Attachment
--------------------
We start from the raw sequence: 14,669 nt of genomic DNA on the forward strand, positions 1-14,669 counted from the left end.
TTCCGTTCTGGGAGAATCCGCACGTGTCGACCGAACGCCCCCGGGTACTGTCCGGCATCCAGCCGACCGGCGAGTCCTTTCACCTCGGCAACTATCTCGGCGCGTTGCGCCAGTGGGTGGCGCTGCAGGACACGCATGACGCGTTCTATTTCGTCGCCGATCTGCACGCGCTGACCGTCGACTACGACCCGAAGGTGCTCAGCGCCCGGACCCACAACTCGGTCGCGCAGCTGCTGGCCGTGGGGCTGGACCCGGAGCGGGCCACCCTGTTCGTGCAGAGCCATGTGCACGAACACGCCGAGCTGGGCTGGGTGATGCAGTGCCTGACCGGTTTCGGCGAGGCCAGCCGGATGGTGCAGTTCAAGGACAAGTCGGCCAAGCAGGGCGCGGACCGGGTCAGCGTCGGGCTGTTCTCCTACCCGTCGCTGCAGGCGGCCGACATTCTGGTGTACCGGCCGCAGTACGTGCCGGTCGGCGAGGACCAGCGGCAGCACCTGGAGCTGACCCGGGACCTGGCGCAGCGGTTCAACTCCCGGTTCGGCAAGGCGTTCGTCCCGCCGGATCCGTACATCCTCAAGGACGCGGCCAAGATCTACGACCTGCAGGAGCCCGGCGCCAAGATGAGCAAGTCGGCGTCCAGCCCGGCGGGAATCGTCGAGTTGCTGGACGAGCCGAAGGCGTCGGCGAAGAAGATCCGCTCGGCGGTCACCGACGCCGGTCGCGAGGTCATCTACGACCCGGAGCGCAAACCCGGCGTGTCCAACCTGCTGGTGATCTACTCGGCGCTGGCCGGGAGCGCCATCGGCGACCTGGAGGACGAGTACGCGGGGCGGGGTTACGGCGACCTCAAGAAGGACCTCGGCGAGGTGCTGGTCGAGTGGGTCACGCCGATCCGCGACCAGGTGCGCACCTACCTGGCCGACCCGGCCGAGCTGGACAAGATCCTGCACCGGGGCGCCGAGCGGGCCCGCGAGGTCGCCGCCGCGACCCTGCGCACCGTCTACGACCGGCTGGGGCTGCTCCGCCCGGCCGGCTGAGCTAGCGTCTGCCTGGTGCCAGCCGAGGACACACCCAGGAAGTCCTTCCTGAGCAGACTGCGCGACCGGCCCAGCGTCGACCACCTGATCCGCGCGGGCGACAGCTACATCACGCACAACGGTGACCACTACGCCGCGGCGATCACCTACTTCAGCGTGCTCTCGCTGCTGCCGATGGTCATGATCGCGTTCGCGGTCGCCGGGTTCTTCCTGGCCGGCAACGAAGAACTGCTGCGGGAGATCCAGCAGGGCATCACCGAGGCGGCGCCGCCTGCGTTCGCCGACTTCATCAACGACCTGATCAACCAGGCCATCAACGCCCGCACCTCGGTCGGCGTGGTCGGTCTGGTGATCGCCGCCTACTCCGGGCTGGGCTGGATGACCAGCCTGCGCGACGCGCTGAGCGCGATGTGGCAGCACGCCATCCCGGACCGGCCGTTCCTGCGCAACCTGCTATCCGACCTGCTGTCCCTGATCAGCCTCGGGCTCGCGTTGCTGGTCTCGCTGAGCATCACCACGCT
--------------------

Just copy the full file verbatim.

We start from the raw sequence: 14,669 nt of genomic DNA on the forward strand, positions 1-14,669 counted from the left end.
TTCCGTTCTGGGAGAATCCGCACGTGTCGACCGAACGCCCCCGGGTACTGTCCGGCATCCAGCCGACCGGCGAGTCCTTTCACCTCGGCAACTATCTCGGCGCGTTGCGCCAGTGGGTGGCGCTGCAGGACACGCATGACGCGTTCTATTTCGTCGCCGATCTGCACGCGCTGACCGTCGACTACGACCCGAAGGTGCTCAGCGCCCGGACCCACAACTCGGTCGCGCAGCTGCTGGCCGTGGGGCTGGACCCGGAGCGGGCCACCCTGTTCGTGCAGAGCCATGTGCACGAACACGCCGAGCTGGGCTGGGTGATGCAGTGCCTGACCGGTTTCGGCGAGGCCAGCCGGATGGTGCAGTTCAAGGACAAGTCGGCCAAGCAGGGCGCGGACCGGGTCAGCGTCGGGCTGTTCTCCTACCCGTCGCTGCAGGCGGCCGACATTCTGGTGTACCGGCCGCAGTACGTGCCGGTCGGCGAGGACCAGCGGCAGCACCTGGAGCTGACCCGGGACCTGGCGCAGCGGTTCAACTCCCGGTTCGGCAAGGCGTTCGTCCCGCCGGATCCGTACATCCTCAAGGACGCGGCCAAGATCTACGACCTGCAGGAGCCCGGCGCCAAGATGAGCAAGTCGGCGTCCAGCCCGGCGGGAATCGTCGAGTTGCTGGACGAGCCGAAGGCGTCGGCGAAGAAGATCCGCTCGGCGGTCACCGACGCCGGTCGCGAGGTCATCTACGACCCGGAGCGCAAACCCGGCGTGTCCAACCTGCTGGTGATCTACTCGGCGCTGGCCGGGAGCGCCATCGGCGACCTGGAGGACGAGTACGCGGGGCGGGGTTACGGCGACCTCAAGAAGGACCTCGGCGAGGTGCTGGTCGAGTGGGTCACGCCGATCCGCGACCAGGTGCGCACCTACCTGGCCGACCCGGCCGAGCTGGACAAGATCCTGCACCGGGGCGCCGAGCGGGCCCGCGAGGTCGCCGCCGCGACCCTGCGCACCGTCTACGACCGGCTGGGGCTGCTCCGCCCGGCCGGCTGAGCTAGCGTCTGCCTGGTGCCAGCCGAGGACACACCCAGGAAGTCCTTCCTGAGCAGACTGCGCGACCGGCCCAGCGTCGACCACCTGATCCGCGCGGGCGACAGCTACATCACGCACAACGGTGACCACTACGCCGCGGCGATCACCTACTTCAGCGTGCTCTCGCTGCTGCCGATGGTCATGATCGCGTTCGCGGTCGCCGGGTTCTTCCTGGCCGGCAACGAAGAACTGCTGCGGGAGATCCAGCAGGGCATCACCGAGGCGGCGCCGCCTGCGTTCGCCGACTTCATCAACGACCTGATCAACCAGGCCATCAACGCCCGCACCTCGGTCGGCGTGGTCGGTCTGGTGATCGCCGCCTACTCCGGGCTGGGCTGGATGACCAGCCTGCGCGACGCGCTGAGCGCGATGTGGCAGCACGCCATCCCGGACCGGCCGTTCCTGCGCAACCTGCTATCCGACCTGCTGTCCCTGATCAGCCTCGGGCTCGCGTTGCTGGTCTCGCTGAGCATCACCACGCT